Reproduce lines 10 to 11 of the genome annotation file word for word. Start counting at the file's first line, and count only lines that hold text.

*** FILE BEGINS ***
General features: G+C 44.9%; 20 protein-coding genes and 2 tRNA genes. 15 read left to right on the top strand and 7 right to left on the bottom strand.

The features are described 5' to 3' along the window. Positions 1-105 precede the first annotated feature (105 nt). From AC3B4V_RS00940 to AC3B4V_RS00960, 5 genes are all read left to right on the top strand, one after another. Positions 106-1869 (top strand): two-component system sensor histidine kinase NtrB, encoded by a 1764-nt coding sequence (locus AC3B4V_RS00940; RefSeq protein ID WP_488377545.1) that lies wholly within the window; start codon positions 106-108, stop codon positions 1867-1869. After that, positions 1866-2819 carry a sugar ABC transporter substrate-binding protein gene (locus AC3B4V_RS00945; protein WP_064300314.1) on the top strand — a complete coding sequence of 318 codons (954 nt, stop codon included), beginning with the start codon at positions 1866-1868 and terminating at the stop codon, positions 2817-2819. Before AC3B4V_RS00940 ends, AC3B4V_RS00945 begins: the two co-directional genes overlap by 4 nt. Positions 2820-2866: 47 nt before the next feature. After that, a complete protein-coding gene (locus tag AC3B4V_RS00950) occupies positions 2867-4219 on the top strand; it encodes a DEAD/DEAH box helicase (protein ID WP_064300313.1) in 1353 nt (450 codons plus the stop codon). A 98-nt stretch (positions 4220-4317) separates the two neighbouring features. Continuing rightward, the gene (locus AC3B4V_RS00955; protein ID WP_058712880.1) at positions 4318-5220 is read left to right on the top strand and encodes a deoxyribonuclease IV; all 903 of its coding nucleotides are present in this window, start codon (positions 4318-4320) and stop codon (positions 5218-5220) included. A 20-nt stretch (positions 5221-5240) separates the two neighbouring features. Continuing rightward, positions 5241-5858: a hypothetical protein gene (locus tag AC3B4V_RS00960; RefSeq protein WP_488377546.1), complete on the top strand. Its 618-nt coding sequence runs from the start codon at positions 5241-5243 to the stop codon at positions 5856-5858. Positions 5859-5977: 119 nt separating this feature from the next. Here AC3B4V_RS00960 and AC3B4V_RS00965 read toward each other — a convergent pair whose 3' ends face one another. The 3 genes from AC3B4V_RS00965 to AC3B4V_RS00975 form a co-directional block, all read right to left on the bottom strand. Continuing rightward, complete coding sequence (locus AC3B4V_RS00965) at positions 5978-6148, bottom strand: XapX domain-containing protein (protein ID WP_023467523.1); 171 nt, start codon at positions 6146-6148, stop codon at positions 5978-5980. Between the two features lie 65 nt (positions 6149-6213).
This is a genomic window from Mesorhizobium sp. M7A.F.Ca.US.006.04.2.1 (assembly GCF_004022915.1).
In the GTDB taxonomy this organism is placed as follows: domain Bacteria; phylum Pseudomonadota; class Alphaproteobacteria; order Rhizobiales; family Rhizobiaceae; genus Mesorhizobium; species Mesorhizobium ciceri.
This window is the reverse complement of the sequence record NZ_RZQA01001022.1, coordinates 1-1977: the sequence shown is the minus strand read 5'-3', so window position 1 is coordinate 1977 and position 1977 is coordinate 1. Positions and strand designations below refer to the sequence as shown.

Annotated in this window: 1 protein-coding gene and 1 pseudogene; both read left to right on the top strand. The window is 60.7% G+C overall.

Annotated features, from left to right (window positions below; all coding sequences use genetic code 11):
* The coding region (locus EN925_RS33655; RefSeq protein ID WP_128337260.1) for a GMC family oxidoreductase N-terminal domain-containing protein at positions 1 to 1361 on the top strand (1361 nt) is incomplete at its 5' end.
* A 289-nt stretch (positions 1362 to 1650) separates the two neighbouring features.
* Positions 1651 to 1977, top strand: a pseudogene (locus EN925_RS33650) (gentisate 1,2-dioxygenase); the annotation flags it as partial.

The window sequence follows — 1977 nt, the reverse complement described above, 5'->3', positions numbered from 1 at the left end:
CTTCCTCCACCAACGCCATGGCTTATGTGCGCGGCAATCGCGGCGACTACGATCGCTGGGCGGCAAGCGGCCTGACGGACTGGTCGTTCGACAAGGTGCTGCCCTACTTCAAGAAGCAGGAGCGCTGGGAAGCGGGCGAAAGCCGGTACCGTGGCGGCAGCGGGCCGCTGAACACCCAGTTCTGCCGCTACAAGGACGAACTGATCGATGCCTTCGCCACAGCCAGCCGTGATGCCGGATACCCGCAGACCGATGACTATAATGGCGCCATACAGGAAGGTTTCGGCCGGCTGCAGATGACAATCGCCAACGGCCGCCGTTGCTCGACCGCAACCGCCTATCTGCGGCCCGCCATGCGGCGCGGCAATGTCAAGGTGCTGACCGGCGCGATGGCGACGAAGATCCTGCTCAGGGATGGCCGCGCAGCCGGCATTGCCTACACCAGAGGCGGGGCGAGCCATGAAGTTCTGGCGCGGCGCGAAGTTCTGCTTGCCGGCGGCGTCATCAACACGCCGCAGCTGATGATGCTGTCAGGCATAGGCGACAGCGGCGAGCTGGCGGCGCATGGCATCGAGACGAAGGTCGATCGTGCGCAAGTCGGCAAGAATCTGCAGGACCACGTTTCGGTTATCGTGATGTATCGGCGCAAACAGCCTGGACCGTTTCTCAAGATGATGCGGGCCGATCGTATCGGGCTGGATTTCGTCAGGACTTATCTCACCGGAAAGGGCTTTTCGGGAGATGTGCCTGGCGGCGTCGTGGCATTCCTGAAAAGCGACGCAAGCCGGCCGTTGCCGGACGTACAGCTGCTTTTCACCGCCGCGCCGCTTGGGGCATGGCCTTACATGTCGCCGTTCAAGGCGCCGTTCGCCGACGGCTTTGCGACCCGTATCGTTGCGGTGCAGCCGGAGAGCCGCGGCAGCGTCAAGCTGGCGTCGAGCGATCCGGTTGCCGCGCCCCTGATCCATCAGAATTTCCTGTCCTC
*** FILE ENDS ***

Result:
* Positions 1651 to 1977, top strand: a pseudogene (locus EN925_RS33650) (gentisate 1,2-dioxygenase); the annotation flags it as partial.

The window sequence follows — 1977 nt, the reverse complement described above, 5'->3', positions numbered from 1 at the left end: